• gave it a try burning a bootloader onto the Uno, and it gave different errors - this time "avrdude: Yikes! Invalid device signature. Double check connections and try again, or use -F to override this check." Power light still blinking fine on the Uno.
    • colleague suggested checking preferences. Turned on verbose output during upload, and then checked the preferences.txt file to be sure that upload.using=bootloader existed, which it did
      • tried "uploading using programmer" from the Sketch menu, threw same error as before (re: programmer)
    • Memo: at this point, I feel it's probably worth noting that the next step on the Arduino troubleshooting page is to ask for help on the forums. The instructions assume that you either have had success uploading to a board before and now are having a problem, or that you have not had success uploading to this board. It doesn't seem to imply that it's a thing that you may have never had success uploading to any board using the software, even after trying multiple boards.
    • and then sen did magic and it worked
    • ...with the Uno. and then I tried it with the Seeeduino and it didn't. so I went back to the Uno. and it still worked.

  • Sensor tests!
  • May 28 (yup, that's right): 3-Axis Digital Accelerometer (+/- 16g)
    • went back to the Base Shield wiki, don't have the LED or button pieces that are described, so guessing that I can probably pop the shield in the Uno and go ahead to the wikis for the components I actually have, including the accelerometer
    • unplugged the Uno, popped shield on, and then followed the Demonstration instructions on the accelerometer wiki
    • test successful!
  • May 28, Ear Clip Heart Rate Sensor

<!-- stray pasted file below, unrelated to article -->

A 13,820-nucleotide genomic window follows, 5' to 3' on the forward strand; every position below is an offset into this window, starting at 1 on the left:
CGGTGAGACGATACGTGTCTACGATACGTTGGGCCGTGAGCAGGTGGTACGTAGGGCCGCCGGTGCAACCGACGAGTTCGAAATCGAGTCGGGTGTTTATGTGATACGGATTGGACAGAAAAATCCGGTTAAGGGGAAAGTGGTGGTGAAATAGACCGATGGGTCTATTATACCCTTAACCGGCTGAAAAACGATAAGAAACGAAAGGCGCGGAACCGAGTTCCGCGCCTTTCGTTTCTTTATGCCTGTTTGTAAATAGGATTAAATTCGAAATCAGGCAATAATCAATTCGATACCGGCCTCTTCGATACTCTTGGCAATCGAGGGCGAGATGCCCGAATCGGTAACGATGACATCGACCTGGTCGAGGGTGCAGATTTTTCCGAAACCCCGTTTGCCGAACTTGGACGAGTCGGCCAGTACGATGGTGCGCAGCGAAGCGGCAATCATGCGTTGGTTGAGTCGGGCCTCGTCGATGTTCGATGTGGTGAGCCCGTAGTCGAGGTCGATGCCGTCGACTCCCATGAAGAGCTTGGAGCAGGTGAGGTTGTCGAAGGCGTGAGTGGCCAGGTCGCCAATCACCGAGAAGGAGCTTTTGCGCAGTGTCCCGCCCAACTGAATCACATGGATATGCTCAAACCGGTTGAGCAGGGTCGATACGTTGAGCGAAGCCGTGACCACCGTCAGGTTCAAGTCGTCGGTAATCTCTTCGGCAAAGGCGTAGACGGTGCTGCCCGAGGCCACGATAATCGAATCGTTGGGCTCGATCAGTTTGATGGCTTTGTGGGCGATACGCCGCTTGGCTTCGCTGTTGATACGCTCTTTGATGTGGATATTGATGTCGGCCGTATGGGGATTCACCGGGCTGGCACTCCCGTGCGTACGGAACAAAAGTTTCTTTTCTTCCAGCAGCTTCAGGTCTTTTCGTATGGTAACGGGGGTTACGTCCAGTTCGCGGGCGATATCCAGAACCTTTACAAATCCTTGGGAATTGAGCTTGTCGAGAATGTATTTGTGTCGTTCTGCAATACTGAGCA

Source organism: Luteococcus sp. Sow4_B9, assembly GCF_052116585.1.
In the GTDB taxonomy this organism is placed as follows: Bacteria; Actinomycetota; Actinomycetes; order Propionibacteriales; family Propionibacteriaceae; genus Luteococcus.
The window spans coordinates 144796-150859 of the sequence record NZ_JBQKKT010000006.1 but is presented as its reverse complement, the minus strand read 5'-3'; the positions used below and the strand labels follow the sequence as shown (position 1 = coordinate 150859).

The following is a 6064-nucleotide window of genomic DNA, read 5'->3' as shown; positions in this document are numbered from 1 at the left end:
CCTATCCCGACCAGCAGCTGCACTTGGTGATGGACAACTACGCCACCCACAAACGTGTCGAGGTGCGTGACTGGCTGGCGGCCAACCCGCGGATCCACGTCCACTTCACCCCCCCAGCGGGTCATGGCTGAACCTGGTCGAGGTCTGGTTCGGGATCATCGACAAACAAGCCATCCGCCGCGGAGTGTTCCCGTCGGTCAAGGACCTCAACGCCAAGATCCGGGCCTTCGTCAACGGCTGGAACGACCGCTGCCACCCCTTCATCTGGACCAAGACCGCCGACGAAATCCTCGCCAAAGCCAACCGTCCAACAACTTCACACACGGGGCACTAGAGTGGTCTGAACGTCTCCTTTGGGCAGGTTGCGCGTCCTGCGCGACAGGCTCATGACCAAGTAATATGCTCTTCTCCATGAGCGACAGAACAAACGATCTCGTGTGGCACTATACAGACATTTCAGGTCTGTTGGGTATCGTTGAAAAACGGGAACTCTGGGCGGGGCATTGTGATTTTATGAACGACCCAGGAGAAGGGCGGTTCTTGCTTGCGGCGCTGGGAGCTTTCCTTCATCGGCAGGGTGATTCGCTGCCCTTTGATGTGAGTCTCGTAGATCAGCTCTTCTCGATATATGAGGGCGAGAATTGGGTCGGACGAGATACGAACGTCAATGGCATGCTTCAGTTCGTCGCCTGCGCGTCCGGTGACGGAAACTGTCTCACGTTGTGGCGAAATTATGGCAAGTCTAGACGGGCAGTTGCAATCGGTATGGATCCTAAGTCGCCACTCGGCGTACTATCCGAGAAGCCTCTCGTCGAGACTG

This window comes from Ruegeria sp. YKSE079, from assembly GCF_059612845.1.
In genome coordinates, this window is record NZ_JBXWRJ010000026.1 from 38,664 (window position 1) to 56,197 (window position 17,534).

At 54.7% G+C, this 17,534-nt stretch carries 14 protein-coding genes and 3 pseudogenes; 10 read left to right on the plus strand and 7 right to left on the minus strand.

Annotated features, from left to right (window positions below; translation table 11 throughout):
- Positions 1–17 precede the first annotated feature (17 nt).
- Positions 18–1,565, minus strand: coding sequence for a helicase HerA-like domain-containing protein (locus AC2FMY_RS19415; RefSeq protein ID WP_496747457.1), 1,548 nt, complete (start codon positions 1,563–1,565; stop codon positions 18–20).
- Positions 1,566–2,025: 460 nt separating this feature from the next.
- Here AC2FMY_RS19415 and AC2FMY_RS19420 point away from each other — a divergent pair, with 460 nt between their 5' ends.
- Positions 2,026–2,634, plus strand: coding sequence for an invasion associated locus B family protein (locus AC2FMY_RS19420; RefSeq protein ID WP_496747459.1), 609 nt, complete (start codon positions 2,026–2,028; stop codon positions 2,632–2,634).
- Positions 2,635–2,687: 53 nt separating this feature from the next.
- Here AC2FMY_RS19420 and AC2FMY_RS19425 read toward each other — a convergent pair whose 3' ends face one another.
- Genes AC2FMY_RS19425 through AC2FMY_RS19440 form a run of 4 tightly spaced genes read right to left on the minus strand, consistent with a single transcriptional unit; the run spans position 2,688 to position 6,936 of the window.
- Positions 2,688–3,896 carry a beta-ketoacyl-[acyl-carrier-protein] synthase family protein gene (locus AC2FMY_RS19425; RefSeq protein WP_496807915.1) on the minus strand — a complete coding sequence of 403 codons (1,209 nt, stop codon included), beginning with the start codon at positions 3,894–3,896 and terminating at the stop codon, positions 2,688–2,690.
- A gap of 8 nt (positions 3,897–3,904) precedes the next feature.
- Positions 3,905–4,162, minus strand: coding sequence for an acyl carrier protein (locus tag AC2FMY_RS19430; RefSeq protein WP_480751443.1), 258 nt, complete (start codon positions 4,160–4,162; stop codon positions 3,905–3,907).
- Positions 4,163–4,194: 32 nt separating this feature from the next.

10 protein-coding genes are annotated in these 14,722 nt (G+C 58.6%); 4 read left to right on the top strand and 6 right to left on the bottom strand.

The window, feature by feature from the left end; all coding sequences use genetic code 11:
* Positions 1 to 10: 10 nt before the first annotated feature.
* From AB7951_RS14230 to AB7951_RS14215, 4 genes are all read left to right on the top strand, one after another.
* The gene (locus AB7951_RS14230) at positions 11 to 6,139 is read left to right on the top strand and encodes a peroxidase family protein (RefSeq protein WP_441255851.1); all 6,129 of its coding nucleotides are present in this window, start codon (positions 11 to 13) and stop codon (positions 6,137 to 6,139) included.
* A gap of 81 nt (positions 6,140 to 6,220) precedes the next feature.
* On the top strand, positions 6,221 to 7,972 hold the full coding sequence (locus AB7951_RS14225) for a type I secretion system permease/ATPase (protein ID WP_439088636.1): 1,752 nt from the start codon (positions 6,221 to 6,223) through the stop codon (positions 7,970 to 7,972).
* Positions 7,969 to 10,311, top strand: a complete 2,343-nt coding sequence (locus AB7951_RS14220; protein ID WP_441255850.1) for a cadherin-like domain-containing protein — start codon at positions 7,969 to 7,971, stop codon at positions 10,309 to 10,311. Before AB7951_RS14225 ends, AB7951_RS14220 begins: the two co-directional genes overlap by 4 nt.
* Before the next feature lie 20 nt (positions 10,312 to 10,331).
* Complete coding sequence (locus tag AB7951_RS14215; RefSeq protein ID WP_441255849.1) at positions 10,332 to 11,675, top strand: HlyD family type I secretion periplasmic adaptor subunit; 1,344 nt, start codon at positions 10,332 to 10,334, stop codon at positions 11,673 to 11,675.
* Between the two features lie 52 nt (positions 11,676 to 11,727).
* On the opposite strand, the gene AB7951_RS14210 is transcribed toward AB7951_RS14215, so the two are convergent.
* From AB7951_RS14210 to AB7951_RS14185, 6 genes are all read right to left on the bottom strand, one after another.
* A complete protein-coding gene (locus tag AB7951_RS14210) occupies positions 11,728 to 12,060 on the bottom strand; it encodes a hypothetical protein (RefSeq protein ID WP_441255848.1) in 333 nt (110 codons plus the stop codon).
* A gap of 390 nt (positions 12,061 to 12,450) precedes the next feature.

• following the Usage directions on the wiki, except that I don't have the Grove-LED
    • test successful!
  • Extra! This one was just for fun... May 28, GSR Sensor
    • Memo: My biggest question after these tests, at this point, is whether or not there is a way to figure out why I'm using the ports that I'm using on this shield. Handy that the wiki tells you which to use, but not sure why I'm using the ones they specify. That would help me understand how the shield works more?
    • GSR also worked, no problem (without buzzer, I don't have one of those)
  • May 28 3-Axis Analog Accelerometer
    • This one is slightly trickier, had to also go back to the Base Shield wiki to find out what the pins actually mean
    • soldered! jumper cables to sensor module - remembered that solder can't connect things together that are separate cables on the back of the module.
    • got as far as calibrating, and had errors in the calibration. looks like the digital accelerometer is probably going to be the easier one to use at this point. putting the analog one back into spare parts bag, and updating bin inventory to reflect that.
    • in the interest of efficiency, I'm also surrendering the Seeeduino to the spare parts bin

  • Memo: sensor tests are now complete. the following are the next action steps for my SCDS/Maker Festival project.
    • 1, design the rig for the dogs with sensors and GoPros
    • 2, order parts for said rig
    • 3, test again!
    • 4, Email colleague at SCDS to talk about what to do with this data - how to record it, how to graph it, how to analyze it

Page last modified on May 28, 2016, at 11:41 PM